The job certainly tests your patience and your ingenuity, both of which – mercifully – Nigel Melville seems to have in spades. For example, persuading All Black Ian Jones to come out of retirement and play for Wasps was actually the easy part. The clever part was having the idea in the first place.

‘I was talking to an agent and he said to me, ‘what kind of second row are you after?’ and I said, ‘well, a sort of an Ian Jones sort of player’ and then I thought to myself, well, what’s Ian Jones doing these days? So I spoke to his agent and he put out a speculative email and got a very positive response and within a day we’d signed him and he was on his way.’

If resourcefulness is his great strength, his big weakness – it is said – is his inability to delegate. Last Tuesday evening, for example, he was at Ealing Council pleading for planning permission to build floodlights at the training ground. His view, though, is that if you want something done, do it yourself – he’s from Yorkshire – the kind of bloke who sees the job as a second marriage, though one which is unlikely to last ‘til death do us part.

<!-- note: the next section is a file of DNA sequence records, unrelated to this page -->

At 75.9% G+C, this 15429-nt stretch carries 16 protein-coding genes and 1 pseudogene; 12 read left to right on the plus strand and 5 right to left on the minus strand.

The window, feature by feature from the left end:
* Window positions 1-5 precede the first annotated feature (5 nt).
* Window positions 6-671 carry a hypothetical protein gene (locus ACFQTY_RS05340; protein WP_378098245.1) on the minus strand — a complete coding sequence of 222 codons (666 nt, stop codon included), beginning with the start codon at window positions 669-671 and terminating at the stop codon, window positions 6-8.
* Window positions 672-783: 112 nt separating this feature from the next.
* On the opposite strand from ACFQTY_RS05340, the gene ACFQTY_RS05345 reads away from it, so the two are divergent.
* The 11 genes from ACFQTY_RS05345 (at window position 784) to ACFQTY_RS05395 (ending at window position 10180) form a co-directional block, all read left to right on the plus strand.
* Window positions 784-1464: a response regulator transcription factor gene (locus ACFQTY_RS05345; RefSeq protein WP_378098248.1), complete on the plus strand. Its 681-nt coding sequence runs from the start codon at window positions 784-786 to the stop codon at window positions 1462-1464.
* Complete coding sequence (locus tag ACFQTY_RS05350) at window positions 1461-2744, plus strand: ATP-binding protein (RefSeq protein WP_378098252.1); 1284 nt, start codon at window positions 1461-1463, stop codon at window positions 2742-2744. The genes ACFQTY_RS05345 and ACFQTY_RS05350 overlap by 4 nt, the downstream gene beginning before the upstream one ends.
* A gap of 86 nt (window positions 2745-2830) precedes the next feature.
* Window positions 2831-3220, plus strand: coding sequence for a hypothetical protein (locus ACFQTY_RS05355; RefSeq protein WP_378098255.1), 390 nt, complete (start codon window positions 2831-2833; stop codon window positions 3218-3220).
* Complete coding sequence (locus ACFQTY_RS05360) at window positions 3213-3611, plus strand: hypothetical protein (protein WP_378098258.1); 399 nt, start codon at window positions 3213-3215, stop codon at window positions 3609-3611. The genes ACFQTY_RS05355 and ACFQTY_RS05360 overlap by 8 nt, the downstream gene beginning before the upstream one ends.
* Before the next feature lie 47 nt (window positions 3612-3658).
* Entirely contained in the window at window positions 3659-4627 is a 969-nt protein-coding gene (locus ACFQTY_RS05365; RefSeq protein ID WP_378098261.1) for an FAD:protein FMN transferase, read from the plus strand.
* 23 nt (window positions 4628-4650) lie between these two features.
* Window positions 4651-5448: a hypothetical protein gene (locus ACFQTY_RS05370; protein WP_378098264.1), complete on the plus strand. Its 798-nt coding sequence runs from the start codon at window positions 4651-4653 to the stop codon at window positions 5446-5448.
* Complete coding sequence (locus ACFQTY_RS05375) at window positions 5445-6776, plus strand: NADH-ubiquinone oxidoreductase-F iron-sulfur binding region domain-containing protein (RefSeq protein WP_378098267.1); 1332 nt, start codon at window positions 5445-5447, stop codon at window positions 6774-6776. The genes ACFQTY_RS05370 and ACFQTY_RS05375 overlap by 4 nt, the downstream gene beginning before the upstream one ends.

‘I’d think that it’s highly unlikely that I’d still be here in another six years,’ he says. ‘I think you have a life expectancy at a club and that doesn’t just apply to me. The team would need fresh guidance and leadership and, yes, perhaps I’d be after another challenge myself by then. What I wouldn’t want to do is get into a situation where it all goes downhill and it becomes unpleasant, so, yes, there will be a time to move on and when that happens I’ll happily step aside and let someone else take it forward.’

As if he didn’t have enough to do – running the team, cleaning the toilets – he’s just started an MBA in Sports Management at Leicester University. You don’t have to be mad to be a Premiership Director of Rugby but it does seem to help.

27 SEPTEMBER 2001